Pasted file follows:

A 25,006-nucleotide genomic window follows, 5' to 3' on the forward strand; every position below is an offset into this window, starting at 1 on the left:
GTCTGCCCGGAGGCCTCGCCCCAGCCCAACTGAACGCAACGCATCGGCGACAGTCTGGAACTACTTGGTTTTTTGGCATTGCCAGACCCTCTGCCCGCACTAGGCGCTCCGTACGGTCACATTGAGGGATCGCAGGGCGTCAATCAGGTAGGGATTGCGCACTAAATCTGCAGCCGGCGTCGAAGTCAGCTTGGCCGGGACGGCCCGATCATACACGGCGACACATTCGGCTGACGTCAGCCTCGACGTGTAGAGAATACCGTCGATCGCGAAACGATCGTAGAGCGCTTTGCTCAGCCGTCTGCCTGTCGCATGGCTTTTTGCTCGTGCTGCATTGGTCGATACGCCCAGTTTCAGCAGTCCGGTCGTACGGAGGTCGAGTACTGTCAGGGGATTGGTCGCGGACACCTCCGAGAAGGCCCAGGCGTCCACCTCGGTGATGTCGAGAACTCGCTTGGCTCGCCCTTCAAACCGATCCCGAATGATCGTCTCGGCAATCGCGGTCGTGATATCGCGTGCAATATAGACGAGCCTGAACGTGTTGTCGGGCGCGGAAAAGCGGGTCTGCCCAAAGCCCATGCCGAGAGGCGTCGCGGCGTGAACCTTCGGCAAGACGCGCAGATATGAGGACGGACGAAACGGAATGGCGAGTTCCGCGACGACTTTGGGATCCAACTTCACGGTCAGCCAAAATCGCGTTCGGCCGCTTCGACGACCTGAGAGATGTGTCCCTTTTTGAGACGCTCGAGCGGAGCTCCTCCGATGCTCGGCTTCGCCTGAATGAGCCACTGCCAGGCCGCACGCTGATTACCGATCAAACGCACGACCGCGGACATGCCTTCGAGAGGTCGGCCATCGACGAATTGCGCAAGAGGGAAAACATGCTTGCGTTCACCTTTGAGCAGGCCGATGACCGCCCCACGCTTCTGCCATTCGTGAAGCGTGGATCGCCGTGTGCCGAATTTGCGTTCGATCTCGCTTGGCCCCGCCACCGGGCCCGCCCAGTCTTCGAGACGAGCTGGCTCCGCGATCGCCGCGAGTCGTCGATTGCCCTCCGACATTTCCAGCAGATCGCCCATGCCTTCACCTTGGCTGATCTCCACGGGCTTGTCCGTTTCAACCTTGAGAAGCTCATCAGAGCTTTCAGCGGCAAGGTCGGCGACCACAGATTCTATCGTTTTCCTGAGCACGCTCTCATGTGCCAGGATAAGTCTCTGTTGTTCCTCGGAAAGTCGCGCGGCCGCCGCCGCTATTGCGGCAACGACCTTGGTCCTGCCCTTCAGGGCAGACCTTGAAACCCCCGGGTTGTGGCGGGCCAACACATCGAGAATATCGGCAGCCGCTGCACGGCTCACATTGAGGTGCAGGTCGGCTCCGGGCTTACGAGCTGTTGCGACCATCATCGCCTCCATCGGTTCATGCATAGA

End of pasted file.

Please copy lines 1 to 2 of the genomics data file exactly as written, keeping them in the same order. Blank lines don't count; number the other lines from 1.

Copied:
A 25,006-nucleotide genomic window follows, 5' to 3' on the forward strand; every position below is an offset into this window, starting at 1 on the left:
GTCTGCCCGGAGGCCTCGCCCCAGCCCAACTGAACGCAACGCATCGGCGACAGTCTGGAACTACTTGGTTTTTTGGCATTGCCAGACCCTCTGCCCGCACTAGGCGCTCCGTACGGTCACATTGAGGGATCGCAGGGCGTCAATCAGGTAGGGATTGCGCACTAAATCTGCAGCCGGCGTCGAAGTCAGCTTGGCCGGGACGGCCCGATCATACACGGCGACACATTCGGCTGACGTCAGCCTCGACGTGTAGAGAATACCGTCGATCGCGAAACGATCGTAGAGCGCTTTGCTCAGCCGTCTGCCTGTCGCATGGCTTTTTGCTCGTGCTGCATTGGTCGATACGCCCAGTTTCAGCAGTCCGGTCGTACGGAGGTCGAGTACTGTCAGGGGATTGGTCGCGGACACCTCCGAGAAGGCCCAGGCGTCCACCTCGGTGATGTCGAGAACTCGCTTGGCTCGCCCTTCAAACCGATCCCGAATGATCGTCTCGGCAATCGCGGTCGTGATATCGCGTGCAATATAGACGAGCCTGAACGTGTTGTCGGGCGCGGAAAAGCGGGTCTGCCCAAAGCCCATGCCGAGAGGCGTCGCGGCGTGAACCTTCGGCAAGACGCGCAGATATGAGGACGGACGAAACGGAATGGCGAGTTCCGCGACGACTTTGGGATCCAACTTCACGGTCAGCCAAAATCGCGTTCGGCCGCTTCGACGACCTGAGAGATGTGTCCCTTTTTGAGACGCTCGAGCGGAGCTCCTCCGATGCTCGGCTTCGCCTGAATGAGCCACTGCCAGGCCGCACGCTGATTACCGATCAAACGCACGACCGCGGACATGCCTTCGAGAGGTCGGCCATCGACGAATTGCGCAAGAGGGAAAACATGCTTGCGTTCACCTTTGAGCAGGCCGATGACCGCCCCACGCTTCTGCCATTCGTGAAGCGTGGATCGCCGTGTGCCGAATTTGCGTTCGATCTCGCTTGGCCCCGCCACCGGGCCCGCCCAGTCTTCGAGACGAGCTGGCTCCGCGATCGCCGCGAGTCGTCGATTGCCCTCCGACATTTCCAGCAGATCGCCCATGCCTTCACCTTGGCTGATCTCCACGGGCTTGTCCGTTTCAACCTTGAGAAGCTCATCAGAGCTTTCAGCGGCAAGGTCGGCGACCACAGATTCTATCGTTTTCCTGAGCACGCTCTCATGTGCCAGGATAAGTCTCTGTTGTTCCTCGGAAAGTCGCGCGGCCGCCGCCGCTATTGCGGCAACGACCTTGGTCCTGCCCTTCAGGGCAGACCTTGAAACCCCCGGGTTGTGGCGGGCCAACACATCGAGAATATCGGCAGCCGCTGCACGGCTCACATTGAGGTGCAGGTCGGCTCCGGGCTTACGAGCTGTTGCGACCATCATCGCCTCCATCGGTTCATGCATAGA